2020 BMW X5 M50i test drive

Known for its sport sedans, BMW’s 2020 X5 M50i sets a new standard for the maker.

BMW, the maker of luxury vehicles, built its reputation building sports sedans.

The German automaker liked to call itself the builder of the “Ultimate Driving Machine” also builds fine utility vehicles. However, the 2020 BMW X5 M50i does deserve to be in its very own select category. For one thing it comes from BMW’s highly regarded M series business unit, which is nestled inside the company’ manufacturing empire with the power to engineer vehicles for maxim performance and the results are impressive.

The model I drove was powered by a 4.4-liter, 32-valve twin-turbo V-8 engine with variable valve controls. With car companies the world over sidelining the development of internal combustion engines, I suspect at the end of its useful life out on the road, it could be taken out of utility vehicle body and placed in a museum somewhere as the ultimate expression of a motor that depended gasoline as fuel. It is a most impressive and intricate piece of machinery.

(BMW keeps on truckin’ with its 2021 5 Series sedan.)

The powertrain is a 4.4-liter engine and the eight-speed transmission can produce 600 horsepower and 553 foot-pounds of torque. Moreover, the powertrain operates so smoothly and efficiently that it is almost invisible except now you place your foot on the throttle and all that power comes directly into play.

The X5 M50i will go from zero to 60 in 3.8 seconds and is limited to a top speed of 155 mph.

The X5 M50i will go from zero to 60 in 3.8 seconds, according to BMW’s engineers, and the top speed is limited to 155 miles per hour, though I doubt most drivers will get anywhere near that speed unless they take it out on a track or have hankering for a heart-to-heart conversation with  a local judge.

One of things that BMW has done is harness the dual-clutch transmission, so it produces unique notes to feed through the car’s dual exhaust.

Cars with 600-hp engines also need to be equipped with a well-honed suspension, and BMW has equipped M-Series X5 with what is described as an adaptive suspension with active “roll stabilization” that uses information from sensors around the vehicle to help with the effort to maintain control.

The result is that despite the enormous amount of power from the engine is a stable ride over a variety of road surfaces. I never felt the power was going to overwhelm.

The vehicle, which also is equipped with a speed-sensitive transmission and six-caliper piston brakes on the 21-inch wheels, also seemed quite stable and always under control.

The X5 M50i is powered by a 4.4-liter, 32-valve twin-turbo V-8 engine putting out 600 hp.

(BMW may go for a plug-in hybrid with upcoming X8 M.)

Stepping into the interior of the X5 M is like stepping into the house of someone with both good taste and a great deal of money. You cannot help but be impressed by the quality of the materials used to furnish of the cabin and the quality of the presentation of technical features.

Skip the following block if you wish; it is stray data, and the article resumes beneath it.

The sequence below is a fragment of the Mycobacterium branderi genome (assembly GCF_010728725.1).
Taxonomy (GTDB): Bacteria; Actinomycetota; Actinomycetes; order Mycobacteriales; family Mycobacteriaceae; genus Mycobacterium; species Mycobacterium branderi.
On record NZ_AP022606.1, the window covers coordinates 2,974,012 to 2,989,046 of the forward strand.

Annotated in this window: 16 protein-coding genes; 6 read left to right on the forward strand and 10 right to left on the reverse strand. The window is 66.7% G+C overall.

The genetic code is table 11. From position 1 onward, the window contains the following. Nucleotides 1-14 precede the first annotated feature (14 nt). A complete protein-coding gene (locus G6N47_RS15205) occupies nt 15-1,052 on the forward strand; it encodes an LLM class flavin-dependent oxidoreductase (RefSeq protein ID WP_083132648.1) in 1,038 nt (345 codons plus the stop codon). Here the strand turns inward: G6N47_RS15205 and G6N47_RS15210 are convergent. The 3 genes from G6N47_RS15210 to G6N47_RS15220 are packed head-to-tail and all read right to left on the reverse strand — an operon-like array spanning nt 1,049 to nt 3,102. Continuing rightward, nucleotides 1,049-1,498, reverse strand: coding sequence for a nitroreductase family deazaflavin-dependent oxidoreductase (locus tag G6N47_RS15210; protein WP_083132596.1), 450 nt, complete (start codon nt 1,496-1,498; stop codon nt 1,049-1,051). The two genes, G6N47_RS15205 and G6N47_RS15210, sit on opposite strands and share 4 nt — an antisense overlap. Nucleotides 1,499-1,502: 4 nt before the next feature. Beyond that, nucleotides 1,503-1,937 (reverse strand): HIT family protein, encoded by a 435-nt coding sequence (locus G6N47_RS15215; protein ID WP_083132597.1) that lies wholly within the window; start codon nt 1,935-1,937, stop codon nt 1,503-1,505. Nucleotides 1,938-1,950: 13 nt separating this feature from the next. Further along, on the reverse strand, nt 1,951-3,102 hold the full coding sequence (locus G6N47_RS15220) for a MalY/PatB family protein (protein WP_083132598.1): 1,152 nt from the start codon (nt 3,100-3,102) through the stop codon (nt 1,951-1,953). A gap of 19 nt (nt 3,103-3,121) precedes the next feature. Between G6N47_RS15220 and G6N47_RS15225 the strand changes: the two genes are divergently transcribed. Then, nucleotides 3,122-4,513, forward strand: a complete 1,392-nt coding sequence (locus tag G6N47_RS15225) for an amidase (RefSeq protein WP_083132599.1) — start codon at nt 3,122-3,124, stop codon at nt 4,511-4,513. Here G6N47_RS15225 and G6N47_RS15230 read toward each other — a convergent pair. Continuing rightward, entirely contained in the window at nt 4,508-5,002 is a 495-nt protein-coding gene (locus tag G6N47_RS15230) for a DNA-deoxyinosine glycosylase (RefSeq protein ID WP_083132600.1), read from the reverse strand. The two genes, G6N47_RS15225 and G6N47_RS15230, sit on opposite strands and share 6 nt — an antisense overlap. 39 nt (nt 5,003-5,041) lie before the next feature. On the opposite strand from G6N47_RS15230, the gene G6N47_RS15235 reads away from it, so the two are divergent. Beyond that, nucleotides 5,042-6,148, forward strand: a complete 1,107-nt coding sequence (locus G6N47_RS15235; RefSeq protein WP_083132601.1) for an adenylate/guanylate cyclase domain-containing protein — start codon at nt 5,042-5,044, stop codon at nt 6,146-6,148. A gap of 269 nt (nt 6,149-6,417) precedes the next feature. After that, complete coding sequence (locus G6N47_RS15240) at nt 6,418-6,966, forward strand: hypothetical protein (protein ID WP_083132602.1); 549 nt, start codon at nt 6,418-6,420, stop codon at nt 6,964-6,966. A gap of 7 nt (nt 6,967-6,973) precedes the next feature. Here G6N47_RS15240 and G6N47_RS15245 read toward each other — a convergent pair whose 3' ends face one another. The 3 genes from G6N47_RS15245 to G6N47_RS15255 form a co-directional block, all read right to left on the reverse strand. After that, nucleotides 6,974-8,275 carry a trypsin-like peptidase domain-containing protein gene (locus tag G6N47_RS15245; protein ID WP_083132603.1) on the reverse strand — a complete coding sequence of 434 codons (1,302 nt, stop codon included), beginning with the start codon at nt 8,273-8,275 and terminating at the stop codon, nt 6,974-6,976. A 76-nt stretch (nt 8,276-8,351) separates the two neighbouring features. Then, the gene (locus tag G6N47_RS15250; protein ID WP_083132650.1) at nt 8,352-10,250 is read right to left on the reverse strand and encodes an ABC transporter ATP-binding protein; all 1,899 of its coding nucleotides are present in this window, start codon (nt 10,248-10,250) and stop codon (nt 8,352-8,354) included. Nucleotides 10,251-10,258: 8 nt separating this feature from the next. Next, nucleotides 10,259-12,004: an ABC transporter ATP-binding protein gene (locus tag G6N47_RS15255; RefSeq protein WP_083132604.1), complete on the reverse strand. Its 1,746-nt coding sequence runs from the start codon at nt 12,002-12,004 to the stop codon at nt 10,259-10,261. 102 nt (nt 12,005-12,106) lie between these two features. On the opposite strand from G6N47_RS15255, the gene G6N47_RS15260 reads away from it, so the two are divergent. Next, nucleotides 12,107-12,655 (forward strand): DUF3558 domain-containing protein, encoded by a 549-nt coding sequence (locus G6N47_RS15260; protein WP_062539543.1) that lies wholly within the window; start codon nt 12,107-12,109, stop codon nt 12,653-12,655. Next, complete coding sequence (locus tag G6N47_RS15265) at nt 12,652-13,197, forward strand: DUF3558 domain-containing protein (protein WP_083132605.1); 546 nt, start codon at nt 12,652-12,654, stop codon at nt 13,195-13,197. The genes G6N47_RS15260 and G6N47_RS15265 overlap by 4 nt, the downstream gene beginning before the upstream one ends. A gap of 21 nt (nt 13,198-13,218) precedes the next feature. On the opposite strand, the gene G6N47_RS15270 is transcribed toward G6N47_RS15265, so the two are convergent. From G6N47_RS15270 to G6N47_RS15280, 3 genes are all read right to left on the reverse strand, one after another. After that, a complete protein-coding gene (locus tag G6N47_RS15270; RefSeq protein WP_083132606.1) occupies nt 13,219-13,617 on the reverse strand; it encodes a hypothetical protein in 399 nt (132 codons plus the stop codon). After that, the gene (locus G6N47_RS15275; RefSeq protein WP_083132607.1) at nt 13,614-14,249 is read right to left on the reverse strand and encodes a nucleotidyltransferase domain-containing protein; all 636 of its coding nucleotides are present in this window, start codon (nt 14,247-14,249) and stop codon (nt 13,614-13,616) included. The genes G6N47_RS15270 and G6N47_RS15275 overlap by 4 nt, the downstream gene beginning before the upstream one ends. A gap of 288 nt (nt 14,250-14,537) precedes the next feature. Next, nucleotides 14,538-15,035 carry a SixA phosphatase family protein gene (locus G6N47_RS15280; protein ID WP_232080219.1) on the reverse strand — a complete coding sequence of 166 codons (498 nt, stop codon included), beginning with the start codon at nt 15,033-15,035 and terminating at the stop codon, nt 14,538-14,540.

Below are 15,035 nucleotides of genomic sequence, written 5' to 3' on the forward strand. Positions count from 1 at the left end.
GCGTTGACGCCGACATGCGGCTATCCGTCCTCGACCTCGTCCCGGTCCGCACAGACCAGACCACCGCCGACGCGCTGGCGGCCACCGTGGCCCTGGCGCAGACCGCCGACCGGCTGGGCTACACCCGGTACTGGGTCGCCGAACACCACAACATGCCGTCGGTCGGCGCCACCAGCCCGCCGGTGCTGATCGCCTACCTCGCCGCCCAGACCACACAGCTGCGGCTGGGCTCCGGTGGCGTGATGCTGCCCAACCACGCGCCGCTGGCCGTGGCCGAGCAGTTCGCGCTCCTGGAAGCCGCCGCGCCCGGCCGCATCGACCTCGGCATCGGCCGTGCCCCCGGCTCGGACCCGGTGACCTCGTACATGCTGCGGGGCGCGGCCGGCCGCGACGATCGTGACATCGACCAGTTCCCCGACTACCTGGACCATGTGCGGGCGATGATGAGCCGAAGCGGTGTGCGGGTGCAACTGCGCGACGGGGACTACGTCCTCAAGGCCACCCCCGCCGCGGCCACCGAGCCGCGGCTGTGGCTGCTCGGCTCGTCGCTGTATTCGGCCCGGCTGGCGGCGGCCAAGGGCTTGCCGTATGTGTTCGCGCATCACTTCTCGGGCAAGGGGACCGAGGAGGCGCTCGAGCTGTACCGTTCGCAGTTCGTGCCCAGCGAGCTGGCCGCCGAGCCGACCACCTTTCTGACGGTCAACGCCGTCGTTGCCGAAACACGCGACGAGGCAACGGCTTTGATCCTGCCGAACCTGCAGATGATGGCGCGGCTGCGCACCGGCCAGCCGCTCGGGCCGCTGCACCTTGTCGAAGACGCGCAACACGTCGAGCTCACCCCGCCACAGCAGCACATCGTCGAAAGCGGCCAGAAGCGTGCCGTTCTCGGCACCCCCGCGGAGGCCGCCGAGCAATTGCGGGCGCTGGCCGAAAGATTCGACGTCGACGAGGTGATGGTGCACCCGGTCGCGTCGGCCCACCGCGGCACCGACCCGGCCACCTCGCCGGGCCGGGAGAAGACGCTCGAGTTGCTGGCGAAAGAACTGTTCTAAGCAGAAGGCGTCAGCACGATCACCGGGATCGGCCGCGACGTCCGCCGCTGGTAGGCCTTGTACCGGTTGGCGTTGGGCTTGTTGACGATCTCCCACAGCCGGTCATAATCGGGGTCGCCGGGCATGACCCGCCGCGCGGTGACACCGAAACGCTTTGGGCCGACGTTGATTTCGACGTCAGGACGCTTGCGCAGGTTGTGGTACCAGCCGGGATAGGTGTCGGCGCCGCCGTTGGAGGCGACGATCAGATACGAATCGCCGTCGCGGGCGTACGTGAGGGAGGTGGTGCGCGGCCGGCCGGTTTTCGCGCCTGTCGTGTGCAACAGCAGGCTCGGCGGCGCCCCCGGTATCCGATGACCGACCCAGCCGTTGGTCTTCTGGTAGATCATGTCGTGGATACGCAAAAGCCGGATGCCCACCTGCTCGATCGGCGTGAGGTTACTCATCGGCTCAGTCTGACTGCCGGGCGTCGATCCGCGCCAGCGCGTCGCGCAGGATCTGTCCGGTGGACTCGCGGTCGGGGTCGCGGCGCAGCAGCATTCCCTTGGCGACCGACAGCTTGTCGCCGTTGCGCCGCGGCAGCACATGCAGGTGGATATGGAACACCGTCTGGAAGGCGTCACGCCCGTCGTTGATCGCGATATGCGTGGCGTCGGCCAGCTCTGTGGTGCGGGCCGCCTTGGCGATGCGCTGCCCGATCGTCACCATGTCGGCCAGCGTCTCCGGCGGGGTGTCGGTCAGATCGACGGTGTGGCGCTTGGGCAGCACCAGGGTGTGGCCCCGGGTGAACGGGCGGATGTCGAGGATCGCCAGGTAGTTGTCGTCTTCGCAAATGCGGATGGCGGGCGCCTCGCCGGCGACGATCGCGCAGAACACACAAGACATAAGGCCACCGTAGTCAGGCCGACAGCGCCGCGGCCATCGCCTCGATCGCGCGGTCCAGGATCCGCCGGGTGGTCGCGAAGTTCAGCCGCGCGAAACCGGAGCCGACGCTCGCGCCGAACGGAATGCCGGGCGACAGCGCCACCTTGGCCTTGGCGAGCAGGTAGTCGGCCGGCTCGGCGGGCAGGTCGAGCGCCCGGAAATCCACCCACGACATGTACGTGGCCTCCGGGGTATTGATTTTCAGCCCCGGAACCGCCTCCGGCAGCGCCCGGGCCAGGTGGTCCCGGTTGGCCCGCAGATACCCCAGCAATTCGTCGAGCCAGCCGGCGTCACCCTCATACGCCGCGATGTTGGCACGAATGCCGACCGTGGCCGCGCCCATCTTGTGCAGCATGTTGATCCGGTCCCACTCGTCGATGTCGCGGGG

Bits of color emphasize the M control buttons on the center console, on the M Leather steering wheel and gearshift lever. Illuminated door sill plates, specific to each model are standard as is carbon fiber trim.

I know purists have never gotten over the introduction of the I-Drive, which is supposed make it easier to handle the steadily increasing amount of information available in a modern automobile, especially if its confected with wireless network with Bluetooth. The seventh generation I-Drive with its rotary dial is standard on the 2020 X5 M. The on-board navigation system and voice recognition system are also very effective.

The 2020 BMW X5 comes with a long list of standard and optional driver assistance systems, including cruise control that can take the vehicle up to 130 mph and back down with automatic braking, according to the vehicle’s engineering specifications.

Stepping into the interior of the X5 M is like stepping into the house of someone with both good taste and a great deal of money.

The driver assistance systems process camera images as well as the data gathered by ultrasonic and radar sensors that monitor the vehicle’s surroundings, to warn of potential hazards and to curb the risk of an accident with corrective braking or steering inputs. The clarity of the images assembled by the system is excellent and offers drivers a better sense of everything around the vehicle at the critical moments when the vehicle is started and put into gear.

The driver assistance features include Blind Spot Detection, Lane Departure Warning, Rear Collision Warning, Frontal Collision Warning and Pedestrian Warning with City Collision Mitigation (which now also alerts the driver if cyclists are detected) Cross Traffic Alert Rear, and Speed Limit Information.

(First Look: 2020 BMW X5 M and X6 M.)

The power in the on-board computers and the engine are not cheap and when loaded into the 2020 X5 M Series and the results are pricey. The base price on the vehicle I drove was more than $82,000 and the final price for the manufacturer’s suggested retail price for model I drove was $97,195.

The results are very impressive blend of power, technology and craftsmanship.

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